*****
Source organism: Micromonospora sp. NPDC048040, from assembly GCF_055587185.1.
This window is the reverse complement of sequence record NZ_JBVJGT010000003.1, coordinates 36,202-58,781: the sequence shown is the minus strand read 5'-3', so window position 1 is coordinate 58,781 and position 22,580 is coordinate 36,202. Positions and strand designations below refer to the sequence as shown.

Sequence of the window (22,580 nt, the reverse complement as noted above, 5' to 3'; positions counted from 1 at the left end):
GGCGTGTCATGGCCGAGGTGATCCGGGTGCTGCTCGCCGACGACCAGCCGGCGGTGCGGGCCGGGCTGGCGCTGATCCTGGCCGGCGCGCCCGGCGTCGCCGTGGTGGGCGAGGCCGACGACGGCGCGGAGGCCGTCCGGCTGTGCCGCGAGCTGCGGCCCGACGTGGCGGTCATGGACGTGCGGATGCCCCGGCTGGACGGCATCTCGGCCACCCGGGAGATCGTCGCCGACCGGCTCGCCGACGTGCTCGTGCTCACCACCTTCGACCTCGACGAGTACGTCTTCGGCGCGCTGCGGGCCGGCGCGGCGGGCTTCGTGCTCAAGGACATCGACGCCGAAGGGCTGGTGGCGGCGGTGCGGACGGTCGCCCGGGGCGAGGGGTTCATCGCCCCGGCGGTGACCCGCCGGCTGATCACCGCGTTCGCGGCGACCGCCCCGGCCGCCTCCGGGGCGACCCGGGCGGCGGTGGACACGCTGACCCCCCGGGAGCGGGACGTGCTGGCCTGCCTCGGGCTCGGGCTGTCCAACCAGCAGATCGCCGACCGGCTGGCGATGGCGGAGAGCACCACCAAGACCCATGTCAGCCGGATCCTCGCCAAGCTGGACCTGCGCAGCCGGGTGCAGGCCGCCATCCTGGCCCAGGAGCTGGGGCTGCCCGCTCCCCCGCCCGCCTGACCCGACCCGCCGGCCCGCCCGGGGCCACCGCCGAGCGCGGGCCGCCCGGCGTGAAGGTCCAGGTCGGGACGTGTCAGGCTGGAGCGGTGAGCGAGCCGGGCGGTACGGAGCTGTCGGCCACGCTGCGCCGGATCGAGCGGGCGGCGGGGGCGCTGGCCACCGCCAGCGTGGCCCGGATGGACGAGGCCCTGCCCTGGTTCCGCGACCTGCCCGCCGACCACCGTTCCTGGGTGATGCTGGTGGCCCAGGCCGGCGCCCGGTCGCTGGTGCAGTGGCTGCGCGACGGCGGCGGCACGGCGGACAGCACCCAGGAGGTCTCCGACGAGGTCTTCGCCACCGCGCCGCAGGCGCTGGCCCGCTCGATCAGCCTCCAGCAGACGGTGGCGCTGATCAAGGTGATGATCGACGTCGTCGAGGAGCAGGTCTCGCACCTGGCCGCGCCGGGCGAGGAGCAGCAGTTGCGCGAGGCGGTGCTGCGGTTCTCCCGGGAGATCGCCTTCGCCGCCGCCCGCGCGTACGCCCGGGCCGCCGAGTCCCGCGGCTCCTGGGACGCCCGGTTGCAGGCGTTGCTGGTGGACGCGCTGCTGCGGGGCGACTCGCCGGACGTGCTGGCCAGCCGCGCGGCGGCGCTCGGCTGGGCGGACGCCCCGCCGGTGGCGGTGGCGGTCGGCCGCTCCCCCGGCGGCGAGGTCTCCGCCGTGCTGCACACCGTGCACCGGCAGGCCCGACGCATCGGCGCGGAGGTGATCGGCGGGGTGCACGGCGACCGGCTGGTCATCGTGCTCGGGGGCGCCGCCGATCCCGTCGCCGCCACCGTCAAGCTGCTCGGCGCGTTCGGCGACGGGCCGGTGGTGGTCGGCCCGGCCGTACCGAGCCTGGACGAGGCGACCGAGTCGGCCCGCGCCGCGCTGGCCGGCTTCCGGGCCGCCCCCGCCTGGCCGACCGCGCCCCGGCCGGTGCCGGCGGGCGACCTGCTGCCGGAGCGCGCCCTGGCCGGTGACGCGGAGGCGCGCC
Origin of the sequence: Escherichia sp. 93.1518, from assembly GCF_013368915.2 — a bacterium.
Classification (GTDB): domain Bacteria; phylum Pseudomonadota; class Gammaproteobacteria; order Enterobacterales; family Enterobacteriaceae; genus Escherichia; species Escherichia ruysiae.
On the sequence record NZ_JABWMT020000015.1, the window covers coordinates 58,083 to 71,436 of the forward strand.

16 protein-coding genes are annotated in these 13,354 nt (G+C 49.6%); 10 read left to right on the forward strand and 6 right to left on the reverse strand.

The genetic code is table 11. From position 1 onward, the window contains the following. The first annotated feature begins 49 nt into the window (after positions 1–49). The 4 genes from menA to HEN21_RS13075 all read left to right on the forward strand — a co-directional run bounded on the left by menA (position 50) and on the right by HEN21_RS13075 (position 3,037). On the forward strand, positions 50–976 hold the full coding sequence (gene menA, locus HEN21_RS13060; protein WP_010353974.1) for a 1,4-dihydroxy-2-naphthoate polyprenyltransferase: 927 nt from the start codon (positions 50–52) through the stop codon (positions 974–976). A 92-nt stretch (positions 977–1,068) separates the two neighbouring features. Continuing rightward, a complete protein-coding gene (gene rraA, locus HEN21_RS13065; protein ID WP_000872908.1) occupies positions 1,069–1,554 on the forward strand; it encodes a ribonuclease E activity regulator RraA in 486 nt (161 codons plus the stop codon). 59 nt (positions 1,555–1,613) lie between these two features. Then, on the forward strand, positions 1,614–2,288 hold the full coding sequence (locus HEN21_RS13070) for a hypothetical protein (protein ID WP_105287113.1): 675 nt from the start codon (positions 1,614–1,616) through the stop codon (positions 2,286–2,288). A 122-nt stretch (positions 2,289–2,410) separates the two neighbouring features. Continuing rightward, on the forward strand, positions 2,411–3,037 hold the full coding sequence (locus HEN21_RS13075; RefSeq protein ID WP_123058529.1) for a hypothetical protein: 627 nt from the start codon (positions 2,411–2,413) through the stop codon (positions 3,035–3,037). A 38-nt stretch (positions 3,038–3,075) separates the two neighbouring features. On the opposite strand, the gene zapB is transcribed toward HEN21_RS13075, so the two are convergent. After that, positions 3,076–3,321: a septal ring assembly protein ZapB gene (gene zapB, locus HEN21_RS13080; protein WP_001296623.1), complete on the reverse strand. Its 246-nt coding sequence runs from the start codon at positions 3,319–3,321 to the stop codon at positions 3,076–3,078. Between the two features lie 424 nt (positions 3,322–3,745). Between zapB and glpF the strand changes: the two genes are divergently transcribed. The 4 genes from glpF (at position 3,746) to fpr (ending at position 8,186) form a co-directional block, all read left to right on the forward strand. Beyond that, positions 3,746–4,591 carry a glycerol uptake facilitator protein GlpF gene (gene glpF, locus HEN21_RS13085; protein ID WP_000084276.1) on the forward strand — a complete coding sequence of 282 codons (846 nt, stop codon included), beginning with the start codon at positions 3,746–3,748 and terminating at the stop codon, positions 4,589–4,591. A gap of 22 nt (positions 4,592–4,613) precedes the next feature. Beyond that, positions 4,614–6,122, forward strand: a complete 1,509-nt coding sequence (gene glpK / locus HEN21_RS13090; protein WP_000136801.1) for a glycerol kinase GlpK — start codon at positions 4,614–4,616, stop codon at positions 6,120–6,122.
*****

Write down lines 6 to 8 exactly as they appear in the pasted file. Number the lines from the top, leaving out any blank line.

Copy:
Classification (GTDB): domain Bacteria; phylum Pseudomonadota; class Gammaproteobacteria; order Enterobacterales; family Enterobacteriaceae; genus Escherichia; species Escherichia ruysiae.
On the sequence record NZ_JABWMT020000015.1, the window covers coordinates 58,083 to 71,436 of the forward strand.

16 protein-coding genes are annotated in these 13,354 nt (G+C 49.6%); 10 read left to right on the forward strand and 6 right to left on the reverse strand.